The outstanding book of the rules of grammar is ‘Astadhyayi’, or ‘eight chapter grammar’. Its 3,990 ‘sutras’ (rules) are even today studied by scholars of linguistics. This to the present day determines the basic rules of grammar for all languages of the world. This work of the great Harappa grammarian Rishi Panini took over 20 years of research and data collection. The rigours of scholarship have to be endured. Then we have the great Katyayana who set about 300 years later explaining the work of Panini in a village near Gujranwala, with his ‘Vartikas’ (explanations) of Panini’s ‘sutras’. He was followed by Patanjali, another grammarian who wrote ‘Mahabhasya’ or a ‘great commentary’ on the works of Panini and the explanations by Katyayana.

In these very columns a few years ago I dwelt on the great mathematician from Salatura (Lahore’s ancient name in the Vedas) by the name of Pingala, brother of Panini. While Rishi Panini was travelling, researching and compiling his great ‘Astadhyayi’, his brother was also delving to advance the science of mathematics and logic. His immortal work is called ‘Chandahshatra’. In this the very first known description of the binary numeral system came through. What we today term ‘Pascal’s Triangle’ was first described in great detail in this great book. One of his students, the great Halayudha, improved on this work and the first use of (n-1) was seen. The origins of modern mathematics had been truly laid.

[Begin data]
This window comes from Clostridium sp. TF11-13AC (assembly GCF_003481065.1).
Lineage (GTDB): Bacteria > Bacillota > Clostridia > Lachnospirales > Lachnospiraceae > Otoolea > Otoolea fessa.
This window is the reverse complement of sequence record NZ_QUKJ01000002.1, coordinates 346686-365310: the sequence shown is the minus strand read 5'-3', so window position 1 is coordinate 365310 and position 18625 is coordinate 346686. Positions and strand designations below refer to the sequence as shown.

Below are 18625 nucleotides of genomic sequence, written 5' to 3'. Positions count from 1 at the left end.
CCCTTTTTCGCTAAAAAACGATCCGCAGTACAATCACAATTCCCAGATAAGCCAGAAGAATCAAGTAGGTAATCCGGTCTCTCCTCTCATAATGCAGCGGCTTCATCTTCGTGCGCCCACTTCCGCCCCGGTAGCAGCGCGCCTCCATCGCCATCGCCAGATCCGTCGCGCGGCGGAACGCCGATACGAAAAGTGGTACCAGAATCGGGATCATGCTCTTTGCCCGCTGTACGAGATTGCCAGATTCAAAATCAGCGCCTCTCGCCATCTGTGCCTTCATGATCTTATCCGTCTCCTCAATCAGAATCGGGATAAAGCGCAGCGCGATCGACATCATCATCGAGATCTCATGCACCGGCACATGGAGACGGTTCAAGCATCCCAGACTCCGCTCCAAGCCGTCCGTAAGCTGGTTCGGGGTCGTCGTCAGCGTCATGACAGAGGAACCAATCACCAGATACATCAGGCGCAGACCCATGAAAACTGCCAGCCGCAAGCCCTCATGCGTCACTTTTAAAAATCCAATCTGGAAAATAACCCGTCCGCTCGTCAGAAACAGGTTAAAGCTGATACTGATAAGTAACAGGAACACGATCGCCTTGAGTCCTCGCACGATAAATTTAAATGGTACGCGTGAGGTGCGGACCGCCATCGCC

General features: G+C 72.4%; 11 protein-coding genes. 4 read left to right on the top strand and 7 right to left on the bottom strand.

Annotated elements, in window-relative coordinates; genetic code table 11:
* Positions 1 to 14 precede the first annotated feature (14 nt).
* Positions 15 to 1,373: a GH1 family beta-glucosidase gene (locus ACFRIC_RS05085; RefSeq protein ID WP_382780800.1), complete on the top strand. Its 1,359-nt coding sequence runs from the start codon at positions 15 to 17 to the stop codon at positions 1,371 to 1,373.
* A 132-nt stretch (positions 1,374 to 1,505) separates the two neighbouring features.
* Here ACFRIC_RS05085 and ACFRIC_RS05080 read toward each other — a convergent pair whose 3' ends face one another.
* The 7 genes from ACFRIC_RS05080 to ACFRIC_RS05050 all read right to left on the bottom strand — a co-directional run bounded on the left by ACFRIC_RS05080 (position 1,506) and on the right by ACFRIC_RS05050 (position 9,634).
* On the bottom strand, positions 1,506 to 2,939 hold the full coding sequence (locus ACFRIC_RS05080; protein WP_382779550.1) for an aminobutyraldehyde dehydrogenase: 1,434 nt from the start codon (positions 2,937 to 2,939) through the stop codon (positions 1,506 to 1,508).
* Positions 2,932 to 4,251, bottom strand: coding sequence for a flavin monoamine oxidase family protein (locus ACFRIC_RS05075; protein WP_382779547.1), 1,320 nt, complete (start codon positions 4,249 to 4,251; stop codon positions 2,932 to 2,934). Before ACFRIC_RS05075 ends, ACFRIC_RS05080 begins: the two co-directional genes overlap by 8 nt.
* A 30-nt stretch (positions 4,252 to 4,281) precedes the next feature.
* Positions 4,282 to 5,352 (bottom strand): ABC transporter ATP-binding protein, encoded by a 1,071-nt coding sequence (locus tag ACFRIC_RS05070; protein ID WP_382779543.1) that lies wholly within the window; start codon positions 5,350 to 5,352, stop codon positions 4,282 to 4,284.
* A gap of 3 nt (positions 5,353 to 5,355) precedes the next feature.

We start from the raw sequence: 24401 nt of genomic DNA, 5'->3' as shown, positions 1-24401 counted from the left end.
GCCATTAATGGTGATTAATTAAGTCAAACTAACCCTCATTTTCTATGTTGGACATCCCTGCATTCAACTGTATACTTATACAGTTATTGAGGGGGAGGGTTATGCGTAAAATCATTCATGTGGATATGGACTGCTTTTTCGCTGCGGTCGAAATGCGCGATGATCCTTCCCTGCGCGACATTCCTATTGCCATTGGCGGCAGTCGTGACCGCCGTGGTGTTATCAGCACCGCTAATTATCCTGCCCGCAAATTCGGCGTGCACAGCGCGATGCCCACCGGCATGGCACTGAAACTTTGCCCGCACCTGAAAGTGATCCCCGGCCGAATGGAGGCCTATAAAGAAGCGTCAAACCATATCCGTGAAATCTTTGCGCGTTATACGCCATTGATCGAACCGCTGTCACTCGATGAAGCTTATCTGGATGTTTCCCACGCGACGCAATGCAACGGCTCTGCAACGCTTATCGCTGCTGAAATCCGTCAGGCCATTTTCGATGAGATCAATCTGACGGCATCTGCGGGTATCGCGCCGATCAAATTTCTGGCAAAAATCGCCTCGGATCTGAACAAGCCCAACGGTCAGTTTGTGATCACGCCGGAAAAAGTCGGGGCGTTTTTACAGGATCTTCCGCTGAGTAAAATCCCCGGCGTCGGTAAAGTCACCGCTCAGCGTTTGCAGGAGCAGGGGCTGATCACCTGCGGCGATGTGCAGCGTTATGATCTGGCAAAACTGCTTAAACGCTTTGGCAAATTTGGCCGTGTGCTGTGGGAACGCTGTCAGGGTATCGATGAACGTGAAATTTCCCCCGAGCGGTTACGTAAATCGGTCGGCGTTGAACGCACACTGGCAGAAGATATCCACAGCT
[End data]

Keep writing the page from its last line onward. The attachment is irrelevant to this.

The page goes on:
But Pingala was the very first man, so it seems, who came up with the concept of a ‘zero’. The use of the word ‘shunya’, meaning in Sanskrit “empty, or a void” came about. The empty space that emerged when the sum of anything was nothing was noted down by a small circle. Arab mathematicians who learnt the Sanskrit word ‘shunya’ termed it ‘sifr’, meaning ‘nothing, or empty’. From the word ‘sifr’ the Venetians who travelled the trade routes between Rome and the Arab word called it ‘zyphrus’, which is a Latin-Greek origin word. This is not surprising for the elite used Latin when writing. The word ‘zefiro’ was how they described it in their old texts, which went on to be called ‘zero’ once English influence prevailed.

Mind you the massive effort of Al-Mansur of Spain in 773 AD to translate all the old Sanskrit works to some extent formed the foundation of scientific research and thought. The influence of Greek thinking flushed with their scholars excited by the knowledge of the translated Sanskrit texts saw Muslim Spain enter into an ‘age of enlightenment.’ The rise of religious fundamentalism in Spain ultimately led to the beginning of the Inquisition, which was led by the church. The end of religious plurality naturally bred intolerance and the Dark Ages set in Europe.